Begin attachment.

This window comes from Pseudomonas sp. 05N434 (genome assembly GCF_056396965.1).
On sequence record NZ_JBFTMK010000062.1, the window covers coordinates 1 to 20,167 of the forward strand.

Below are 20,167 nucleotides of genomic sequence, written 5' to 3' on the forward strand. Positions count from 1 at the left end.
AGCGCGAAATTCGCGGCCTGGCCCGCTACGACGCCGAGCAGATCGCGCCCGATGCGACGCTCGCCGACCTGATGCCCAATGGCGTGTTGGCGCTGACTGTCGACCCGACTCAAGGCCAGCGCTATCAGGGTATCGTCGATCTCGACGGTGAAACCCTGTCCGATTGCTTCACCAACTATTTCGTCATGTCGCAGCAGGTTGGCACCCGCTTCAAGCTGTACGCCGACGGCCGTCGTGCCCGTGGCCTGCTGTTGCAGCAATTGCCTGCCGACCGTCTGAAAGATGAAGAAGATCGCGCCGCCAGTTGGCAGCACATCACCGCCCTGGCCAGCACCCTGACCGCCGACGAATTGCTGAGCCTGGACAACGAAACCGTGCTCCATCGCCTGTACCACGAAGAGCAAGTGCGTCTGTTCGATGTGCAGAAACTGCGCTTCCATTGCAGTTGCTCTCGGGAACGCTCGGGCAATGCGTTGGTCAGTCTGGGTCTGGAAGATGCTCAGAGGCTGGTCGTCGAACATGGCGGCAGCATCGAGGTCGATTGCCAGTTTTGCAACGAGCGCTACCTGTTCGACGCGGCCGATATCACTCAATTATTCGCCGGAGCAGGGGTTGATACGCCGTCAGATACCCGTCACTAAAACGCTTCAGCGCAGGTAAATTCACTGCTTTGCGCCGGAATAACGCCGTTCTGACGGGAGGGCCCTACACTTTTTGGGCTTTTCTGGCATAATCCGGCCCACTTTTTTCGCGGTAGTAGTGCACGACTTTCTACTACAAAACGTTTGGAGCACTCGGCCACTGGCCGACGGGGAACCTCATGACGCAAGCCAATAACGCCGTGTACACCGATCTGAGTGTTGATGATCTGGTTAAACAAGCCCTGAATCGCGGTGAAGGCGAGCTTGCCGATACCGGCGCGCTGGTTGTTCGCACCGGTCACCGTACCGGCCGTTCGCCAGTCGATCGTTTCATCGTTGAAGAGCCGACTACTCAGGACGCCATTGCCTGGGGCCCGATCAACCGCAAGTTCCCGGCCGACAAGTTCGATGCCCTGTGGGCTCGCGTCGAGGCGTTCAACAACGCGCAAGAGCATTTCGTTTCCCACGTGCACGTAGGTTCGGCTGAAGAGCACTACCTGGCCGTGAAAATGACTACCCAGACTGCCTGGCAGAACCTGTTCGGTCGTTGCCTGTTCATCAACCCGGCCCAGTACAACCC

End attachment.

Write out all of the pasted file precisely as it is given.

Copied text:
This window comes from Pseudomonas sp. 05N434 (genome assembly GCF_056396965.1).
On sequence record NZ_JBFTMK010000062.1, the window covers coordinates 1 to 20,167 of the forward strand.

Below are 20,167 nucleotides of genomic sequence, written 5' to 3' on the forward strand. Positions count from 1 at the left end.
AGCGCGAAATTCGCGGCCTGGCCCGCTACGACGCCGAGCAGATCGCGCCCGATGCGACGCTCGCCGACCTGATGCCCAATGGCGTGTTGGCGCTGACTGTCGACCCGACTCAAGGCCAGCGCTATCAGGGTATCGTCGATCTCGACGGTGAAACCCTGTCCGATTGCTTCACCAACTATTTCGTCATGTCGCAGCAGGTTGGCACCCGCTTCAAGCTGTACGCCGACGGCCGTCGTGCCCGTGGCCTGCTGTTGCAGCAATTGCCTGCCGACCGTCTGAAAGATGAAGAAGATCGCGCCGCCAGTTGGCAGCACATCACCGCCCTGGCCAGCACCCTGACCGCCGACGAATTGCTGAGCCTGGACAACGAAACCGTGCTCCATCGCCTGTACCACGAAGAGCAAGTGCGTCTGTTCGATGTGCAGAAACTGCGCTTCCATTGCAGTTGCTCTCGGGAACGCTCGGGCAATGCGTTGGTCAGTCTGGGTCTGGAAGATGCTCAGAGGCTGGTCGTCGAACATGGCGGCAGCATCGAGGTCGATTGCCAGTTTTGCAACGAGCGCTACCTGTTCGACGCGGCCGATATCACTCAATTATTCGCCGGAGCAGGGGTTGATACGCCGTCAGATACCCGTCACTAAAACGCTTCAGCGCAGGTAAATTCACTGCTTTGCGCCGGAATAACGCCGTTCTGACGGGAGGGCCCTACACTTTTTGGGCTTTTCTGGCATAATCCGGCCCACTTTTTTCGCGGTAGTAGTGCACGACTTTCTACTACAAAACGTTTGGAGCACTCGGCCACTGGCCGACGGGGAACCTCATGACGCAAGCCAATAACGCCGTGTACACCGATCTGAGTGTTGATGATCTGGTTAAACAAGCCCTGAATCGCGGTGAAGGCGAGCTTGCCGATACCGGCGCGCTGGTTGTTCGCACCGGTCACCGTACCGGCCGTTCGCCAGTCGATCGTTTCATCGTTGAAGAGCCGACTACTCAGGACGCCATTGCCTGGGGCCCGATCAACCGCAAGTTCCCGGCCGACAAGTTCGATGCCCTGTGGGCTCGCGTCGAGGCGTTCAACAACGCGCAAGAGCATTTCGTTTCCCACGTGCACGTAGGTTCGGCTGAAGAGCACTACCTGGCCGTGAAAATGACTACCCAGACTGCCTGGCAGAACCTGTTCGGTCGTTGCCTGTTCATCAACCCGGCCCAGTACAACCC